HMAS Geranium

HMAS Geranium (formerly HMS Geranium) was an Arabis-class sloop built in Scotland and launched in 1915. The ship was operated by the Royal Navy as a minesweeper from 1915 until 1919, when she was transferred to the Royal Australian Navy (RAN) for use as a survey ship between 1919 and 1927. The ship was decommissioned in 1927 and scrapped during 1932, with the remains scuttled in 1935.

HMAS Geranium
History
United Kingdom
Name: Geranium
Builder: Greenock & Grangemouth Dockyard Company, Scotland
Laid down: August 1915
Launched: 8 November 1915
Fate: Transferred to Australia, 1919
Australia
Name: Geranium
Acquired: 18 October 1919
Commissioned: 17 January 1920
Decommissioned: 10 November 1927
Nickname(s): Gerger
Fate:
  • Dismantled, June 1932
  • Sunk as a hulk, 24 April 1935
General characteristics
Class and type: Arabis-class sloop
Displacement: 1,250 tons
Length: 267 ft 9 in (81.61 m) o/a
Beam: 33 ft 6 in (10.21 m)
Draught: 11 ft 9 in (3.58 m)
Propulsion:
Speed: 16.5 knots (30.6 km/h; 19.0 mph)
Range: 2,000 nautical miles (3,700 km; 2,300 mi) at 15 kn (28 km/h; 17 mph) with max. 250 tons of coal
Complement:
  • 77 (RN)
  • 113 (RAN)
Armament: 2 × 1 - QF 4 inch Mk IV guns, BL 4 inch Mk IX guns or QF 4.7 inch Mk IV guns and 2 × 1 - 3-pounders (47 mm) AA.
Aircraft carried: 1 × Fairey IIID seaplane (RAN)

Design and construction

Geranium was one of 56 Arabis class sloops built for the Royal Navy during World War I.[1] The sloops-of-war were intended for minesweeping duties in European waters.[1]

Geranium had a displacement of 1,250 tons.[1] She was 267 feet 9 inches (81.61 m) in length overall, had a beam of 33 feet 6 inches (10.21 m), and a maximum draught of 11 feet 9 inches (3.58 m).[2] The propulsion system consisted of a four-cylinder triple expansion engine, connected to a single propeller shaft.[2] Maximum speed was 16.5 knots (30.6 km/h; 19.0 mph), and the ship could achieve a range of 2,000 nautical miles (3,700 km; 2,300 mi) at 15 knots (28 km/h; 17 mph).[2] Up to 250 tons of coal could be carried.[3]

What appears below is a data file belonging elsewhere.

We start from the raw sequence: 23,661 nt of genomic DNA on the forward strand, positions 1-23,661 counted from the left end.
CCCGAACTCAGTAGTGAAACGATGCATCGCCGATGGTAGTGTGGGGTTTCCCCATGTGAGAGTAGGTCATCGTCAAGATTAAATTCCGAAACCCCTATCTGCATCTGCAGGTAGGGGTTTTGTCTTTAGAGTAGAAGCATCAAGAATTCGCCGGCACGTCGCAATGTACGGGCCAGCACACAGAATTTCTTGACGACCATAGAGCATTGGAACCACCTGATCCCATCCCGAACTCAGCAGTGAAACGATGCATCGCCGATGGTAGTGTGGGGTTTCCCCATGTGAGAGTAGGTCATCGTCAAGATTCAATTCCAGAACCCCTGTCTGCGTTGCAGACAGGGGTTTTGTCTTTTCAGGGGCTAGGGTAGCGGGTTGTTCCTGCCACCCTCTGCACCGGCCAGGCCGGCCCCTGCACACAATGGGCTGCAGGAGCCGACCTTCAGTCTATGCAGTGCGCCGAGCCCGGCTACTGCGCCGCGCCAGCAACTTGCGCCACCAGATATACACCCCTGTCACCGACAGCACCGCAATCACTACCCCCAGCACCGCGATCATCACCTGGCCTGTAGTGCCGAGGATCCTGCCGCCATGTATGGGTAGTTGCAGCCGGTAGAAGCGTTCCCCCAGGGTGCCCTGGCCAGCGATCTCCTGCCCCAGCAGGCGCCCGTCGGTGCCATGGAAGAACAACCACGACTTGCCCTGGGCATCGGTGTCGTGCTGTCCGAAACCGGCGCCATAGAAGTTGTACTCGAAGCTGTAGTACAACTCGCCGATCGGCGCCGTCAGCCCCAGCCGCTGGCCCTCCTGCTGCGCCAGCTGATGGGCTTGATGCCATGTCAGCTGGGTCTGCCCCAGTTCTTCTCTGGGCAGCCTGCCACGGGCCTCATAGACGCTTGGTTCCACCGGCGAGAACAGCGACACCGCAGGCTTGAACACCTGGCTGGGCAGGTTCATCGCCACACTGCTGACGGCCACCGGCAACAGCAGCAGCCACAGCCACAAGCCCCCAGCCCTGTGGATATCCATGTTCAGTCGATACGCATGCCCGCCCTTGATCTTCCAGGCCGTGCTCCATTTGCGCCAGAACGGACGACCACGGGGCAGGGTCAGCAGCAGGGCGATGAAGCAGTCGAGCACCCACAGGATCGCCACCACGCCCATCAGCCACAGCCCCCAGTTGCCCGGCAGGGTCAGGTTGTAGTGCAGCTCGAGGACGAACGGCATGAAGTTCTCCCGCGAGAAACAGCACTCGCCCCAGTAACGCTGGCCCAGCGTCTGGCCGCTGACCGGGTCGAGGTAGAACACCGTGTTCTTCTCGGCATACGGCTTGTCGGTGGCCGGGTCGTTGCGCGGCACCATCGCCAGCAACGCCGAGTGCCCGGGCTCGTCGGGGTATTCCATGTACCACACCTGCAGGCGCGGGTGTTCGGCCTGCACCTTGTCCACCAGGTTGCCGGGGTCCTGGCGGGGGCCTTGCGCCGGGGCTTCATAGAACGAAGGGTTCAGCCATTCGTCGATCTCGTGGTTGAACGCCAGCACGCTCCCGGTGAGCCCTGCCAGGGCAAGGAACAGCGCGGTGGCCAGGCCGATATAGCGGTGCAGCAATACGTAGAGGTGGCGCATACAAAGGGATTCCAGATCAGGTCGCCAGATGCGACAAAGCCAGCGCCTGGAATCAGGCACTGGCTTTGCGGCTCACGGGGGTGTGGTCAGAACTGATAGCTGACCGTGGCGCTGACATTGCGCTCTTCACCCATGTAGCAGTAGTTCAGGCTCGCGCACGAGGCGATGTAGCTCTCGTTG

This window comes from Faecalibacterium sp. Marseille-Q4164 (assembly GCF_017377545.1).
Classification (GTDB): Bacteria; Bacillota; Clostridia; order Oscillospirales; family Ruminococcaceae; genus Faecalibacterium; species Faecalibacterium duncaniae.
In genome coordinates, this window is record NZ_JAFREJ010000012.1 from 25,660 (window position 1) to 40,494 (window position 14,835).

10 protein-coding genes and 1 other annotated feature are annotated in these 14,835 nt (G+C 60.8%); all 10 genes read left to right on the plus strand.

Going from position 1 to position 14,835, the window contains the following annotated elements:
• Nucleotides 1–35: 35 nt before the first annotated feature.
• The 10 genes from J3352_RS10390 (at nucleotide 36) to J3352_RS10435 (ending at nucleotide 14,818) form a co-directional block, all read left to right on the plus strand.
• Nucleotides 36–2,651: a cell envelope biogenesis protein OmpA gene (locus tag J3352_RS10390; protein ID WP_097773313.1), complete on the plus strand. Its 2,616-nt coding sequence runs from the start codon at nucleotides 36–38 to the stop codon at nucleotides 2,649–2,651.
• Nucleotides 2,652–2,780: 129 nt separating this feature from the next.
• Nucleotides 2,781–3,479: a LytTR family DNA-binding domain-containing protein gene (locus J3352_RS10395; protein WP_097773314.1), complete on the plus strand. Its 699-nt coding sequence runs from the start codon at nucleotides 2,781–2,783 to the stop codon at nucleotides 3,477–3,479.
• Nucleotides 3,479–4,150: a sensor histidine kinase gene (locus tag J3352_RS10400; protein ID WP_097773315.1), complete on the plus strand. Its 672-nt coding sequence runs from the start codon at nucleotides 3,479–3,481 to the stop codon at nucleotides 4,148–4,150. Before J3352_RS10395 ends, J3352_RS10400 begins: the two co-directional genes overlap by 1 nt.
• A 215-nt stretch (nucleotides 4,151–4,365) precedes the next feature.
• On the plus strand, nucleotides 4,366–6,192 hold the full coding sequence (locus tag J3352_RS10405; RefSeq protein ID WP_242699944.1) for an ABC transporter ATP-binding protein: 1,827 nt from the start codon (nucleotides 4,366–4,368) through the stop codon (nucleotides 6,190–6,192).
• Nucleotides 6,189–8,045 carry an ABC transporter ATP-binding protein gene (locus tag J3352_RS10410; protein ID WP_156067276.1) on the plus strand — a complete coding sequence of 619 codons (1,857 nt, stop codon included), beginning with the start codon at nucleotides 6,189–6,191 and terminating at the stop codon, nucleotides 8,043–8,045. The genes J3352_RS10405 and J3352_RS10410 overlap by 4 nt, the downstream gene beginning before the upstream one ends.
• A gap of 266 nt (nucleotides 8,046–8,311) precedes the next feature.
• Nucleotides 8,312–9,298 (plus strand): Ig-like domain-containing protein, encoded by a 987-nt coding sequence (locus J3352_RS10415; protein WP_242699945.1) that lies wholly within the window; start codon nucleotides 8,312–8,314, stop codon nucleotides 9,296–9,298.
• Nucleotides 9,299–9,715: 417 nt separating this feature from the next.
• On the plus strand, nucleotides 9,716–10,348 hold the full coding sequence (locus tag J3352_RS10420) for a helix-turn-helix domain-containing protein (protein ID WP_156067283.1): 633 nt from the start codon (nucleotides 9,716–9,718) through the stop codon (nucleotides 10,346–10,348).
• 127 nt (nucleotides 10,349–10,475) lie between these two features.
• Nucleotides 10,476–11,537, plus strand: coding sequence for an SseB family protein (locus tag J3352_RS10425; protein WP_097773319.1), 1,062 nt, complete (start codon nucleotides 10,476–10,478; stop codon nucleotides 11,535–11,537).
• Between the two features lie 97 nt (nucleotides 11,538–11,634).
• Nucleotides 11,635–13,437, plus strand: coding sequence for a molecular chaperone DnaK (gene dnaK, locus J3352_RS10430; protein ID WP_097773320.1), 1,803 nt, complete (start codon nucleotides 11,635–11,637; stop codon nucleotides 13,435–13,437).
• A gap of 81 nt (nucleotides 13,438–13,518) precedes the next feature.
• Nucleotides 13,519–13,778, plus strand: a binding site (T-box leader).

Geranium was laid down for the Royal Navy by the Greenock & Grangemouth Dockyard Company, Greenock, Scotland, in August 1915 and launched on 8 November 1915.[4]

Operational history

After World War I, Geranium and two sister ships (Mallow and Marguerite) were sent to Australia to clear mines deployed by the German auxiliary cruiser SMS Wolf.[1] Despite hard work in rough seas, the ships only found one mine.[1]

Geranium and the other two ships were transferred to the Royal Australian Navy on 18 October 1919.[1] The ships' minesweeper design made them suitable for handling survey equipment,[1] and Geranium entered RAN service as the navy's first survey ship.[5] The ship was poorly designed for survey duties in tropical Australian waters: she was designed for the North Sea climate, and was required to carry a ship's company of 113, 36 more than the intended ship's company of 77.[1] In 1923, the sloop ran aground on an uncharted reef off Vanderlin Island in the Gulf of Carpentaria.[6] The ship's company were able to refloat the ship and patch the damage, and after repairs in Sydney, the ship resumed northern survey operations.[7] In October, Geranium rescued the civilian steamship Montoro after she struck Young Reef.[7]

In early 1924, the ship ran aground again in the MacArthur River.[7] The ship was refloated and repaired.[7] Later that year, Geranium was fitted to carry a Fairey IIID seaplane: the first RAN survey vessel to carry an aircraft.[8] In May 1927, the survey ship assisted the steamship Tasman, which had hit a reef off Clarke Island.[8]

Decommissioning and fate

Geranium paid off in 1927.[5] The ship was broken up for scrap at Cockatoo Island Dockyard during 1932, and the stripped hulk was sunk as a target in the Tasman Sea outside Sydney Heads on 24 April 1935.[8][9]

Citations

  1. Frame & Baker, Mutiny!, p. 114
  2. Bastock, Australia's Ships of War, p. 90
  3. Frame & Baker, Mutiny!, p. 115
  4. Bastock, Australia's Ships of War, p. 91
  5. Bastock, Australia's Ships of War, p. 92
  6. Frame & Baker, Mutiny!, pp. 118-9
  7. Frame & Baker, Mutiny!, p. 119
  8. Frame & Baker, Mutiny!, p. 120
  9. Gray, Randal, ed., Conway′s All the World′s Fighting Ships, 1906-1921, Annapolis, Maryland: Naval Institute Press, 1985, ISBN 9780851772455, p. 95.

References

  • Bastock, John (1975). Australia's Ships of War. Cremorne, NSW: Angus and Robertson. ISBN 0207129274. OCLC 2525523.
  • Frame, Tom; Baker, Kevin (2000). Mutiny! Naval Insurrections in Australia and New Zealand. St. Leonards, NSW: Allen & Unwin. ISBN 1-86508-351-8. OCLC 46882022.
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